My understanding is that certain laws of physics (such as the motion in gravitational field) can be rewritten as a problem of geometry of an "abstract" space.

For example trajectories under gravitational fields can be thought as the geodesics of a space defined by the dimensions (x,y,z,-ict) . No gravity means the space (x,y,z,-ict) is flat and the geodesics are a straight line. Indeed, in absence of any external force we move indefinite along a straight line at constant speed. If we have gravity then the space (x,y,z,-ict) has intrinsic curvature and in free fall motion we simply follow the geodesic of this (intrinsically) curved 4D-space.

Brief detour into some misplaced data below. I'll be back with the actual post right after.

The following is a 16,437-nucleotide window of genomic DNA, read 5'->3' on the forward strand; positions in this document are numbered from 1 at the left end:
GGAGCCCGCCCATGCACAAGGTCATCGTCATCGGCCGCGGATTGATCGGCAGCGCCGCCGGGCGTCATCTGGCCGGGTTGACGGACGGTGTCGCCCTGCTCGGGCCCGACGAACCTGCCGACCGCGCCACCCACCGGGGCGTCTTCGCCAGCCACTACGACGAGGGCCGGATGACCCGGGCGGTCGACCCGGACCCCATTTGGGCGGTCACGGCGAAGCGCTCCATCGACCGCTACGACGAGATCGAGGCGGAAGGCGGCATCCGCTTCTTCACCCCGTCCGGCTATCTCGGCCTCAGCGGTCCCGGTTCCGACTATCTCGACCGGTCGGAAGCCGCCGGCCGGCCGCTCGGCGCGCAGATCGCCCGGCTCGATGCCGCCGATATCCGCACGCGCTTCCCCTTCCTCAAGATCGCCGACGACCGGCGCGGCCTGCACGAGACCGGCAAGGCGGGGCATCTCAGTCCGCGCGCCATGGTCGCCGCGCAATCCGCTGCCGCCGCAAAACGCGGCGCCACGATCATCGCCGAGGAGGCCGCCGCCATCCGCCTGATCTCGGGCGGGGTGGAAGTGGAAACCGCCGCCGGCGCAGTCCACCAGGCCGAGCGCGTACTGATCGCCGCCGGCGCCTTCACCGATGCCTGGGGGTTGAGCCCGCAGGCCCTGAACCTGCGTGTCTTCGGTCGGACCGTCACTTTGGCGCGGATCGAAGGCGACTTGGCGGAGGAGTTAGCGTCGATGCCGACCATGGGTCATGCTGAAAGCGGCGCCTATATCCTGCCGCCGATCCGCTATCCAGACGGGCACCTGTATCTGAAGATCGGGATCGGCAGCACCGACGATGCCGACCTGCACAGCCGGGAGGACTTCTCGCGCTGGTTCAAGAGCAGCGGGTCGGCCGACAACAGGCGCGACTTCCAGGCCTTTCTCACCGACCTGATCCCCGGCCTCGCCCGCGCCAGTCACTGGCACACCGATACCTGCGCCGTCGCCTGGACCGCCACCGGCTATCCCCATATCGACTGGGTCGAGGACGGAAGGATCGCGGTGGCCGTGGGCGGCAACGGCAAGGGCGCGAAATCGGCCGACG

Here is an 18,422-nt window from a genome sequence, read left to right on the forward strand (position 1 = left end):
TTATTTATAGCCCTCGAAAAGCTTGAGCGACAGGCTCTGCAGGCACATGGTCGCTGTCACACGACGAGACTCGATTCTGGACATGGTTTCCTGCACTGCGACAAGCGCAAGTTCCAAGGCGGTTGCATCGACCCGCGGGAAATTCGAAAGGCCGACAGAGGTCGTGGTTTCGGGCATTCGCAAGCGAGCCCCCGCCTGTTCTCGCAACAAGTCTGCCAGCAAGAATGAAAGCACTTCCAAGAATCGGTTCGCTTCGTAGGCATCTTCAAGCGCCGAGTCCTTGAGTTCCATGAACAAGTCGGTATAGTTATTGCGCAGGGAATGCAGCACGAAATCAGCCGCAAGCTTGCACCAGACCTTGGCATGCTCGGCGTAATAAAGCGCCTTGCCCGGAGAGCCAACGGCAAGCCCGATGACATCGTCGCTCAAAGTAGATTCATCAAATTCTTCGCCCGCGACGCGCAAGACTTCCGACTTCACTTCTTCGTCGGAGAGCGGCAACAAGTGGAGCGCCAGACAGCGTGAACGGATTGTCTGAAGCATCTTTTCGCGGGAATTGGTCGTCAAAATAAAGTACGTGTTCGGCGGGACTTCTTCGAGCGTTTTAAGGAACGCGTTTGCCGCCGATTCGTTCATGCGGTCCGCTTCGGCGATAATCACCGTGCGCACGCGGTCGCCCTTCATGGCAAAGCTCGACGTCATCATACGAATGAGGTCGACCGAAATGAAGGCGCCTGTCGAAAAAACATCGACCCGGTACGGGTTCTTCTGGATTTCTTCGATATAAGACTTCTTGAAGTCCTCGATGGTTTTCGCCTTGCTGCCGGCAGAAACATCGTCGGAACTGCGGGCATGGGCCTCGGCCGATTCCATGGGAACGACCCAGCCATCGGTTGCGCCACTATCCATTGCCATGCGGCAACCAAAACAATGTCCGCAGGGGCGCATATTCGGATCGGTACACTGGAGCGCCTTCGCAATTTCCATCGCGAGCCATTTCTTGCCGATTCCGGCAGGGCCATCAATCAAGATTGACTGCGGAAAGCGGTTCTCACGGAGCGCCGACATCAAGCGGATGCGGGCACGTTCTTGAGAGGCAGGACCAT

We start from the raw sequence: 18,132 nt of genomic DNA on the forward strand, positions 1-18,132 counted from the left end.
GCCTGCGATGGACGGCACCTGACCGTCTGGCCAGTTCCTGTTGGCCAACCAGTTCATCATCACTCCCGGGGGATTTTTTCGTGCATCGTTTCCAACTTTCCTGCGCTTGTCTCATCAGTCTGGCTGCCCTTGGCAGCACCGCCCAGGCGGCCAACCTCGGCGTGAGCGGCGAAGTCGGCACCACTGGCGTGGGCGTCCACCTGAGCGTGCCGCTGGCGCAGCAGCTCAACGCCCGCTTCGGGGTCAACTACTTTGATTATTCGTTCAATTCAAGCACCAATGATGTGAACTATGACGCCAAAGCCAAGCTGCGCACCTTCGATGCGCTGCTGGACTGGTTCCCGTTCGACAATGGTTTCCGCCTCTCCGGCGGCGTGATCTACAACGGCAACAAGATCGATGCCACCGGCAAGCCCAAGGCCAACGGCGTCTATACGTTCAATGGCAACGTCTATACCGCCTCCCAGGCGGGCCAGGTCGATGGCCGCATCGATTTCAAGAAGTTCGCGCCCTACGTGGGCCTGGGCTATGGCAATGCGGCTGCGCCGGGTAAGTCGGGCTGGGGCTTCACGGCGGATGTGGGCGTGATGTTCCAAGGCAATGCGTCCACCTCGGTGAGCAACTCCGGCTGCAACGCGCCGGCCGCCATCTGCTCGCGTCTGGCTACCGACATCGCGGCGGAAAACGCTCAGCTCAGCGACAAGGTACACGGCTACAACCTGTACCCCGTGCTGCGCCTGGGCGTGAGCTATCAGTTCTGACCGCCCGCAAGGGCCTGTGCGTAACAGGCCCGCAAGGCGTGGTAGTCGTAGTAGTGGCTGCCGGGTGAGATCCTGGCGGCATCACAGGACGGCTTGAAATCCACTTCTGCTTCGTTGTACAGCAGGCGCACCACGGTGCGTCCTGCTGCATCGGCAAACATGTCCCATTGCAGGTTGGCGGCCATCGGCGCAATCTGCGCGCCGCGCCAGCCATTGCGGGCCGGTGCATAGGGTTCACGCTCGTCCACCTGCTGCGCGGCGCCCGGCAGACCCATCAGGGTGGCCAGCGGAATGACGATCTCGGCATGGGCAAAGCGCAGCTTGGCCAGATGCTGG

Note that this 4D-space(x,y,z,ict) to me is an "abstract" space and not the "real" geometrical space we live in. The "abstract" part came in when the additional dimension "ict" is added.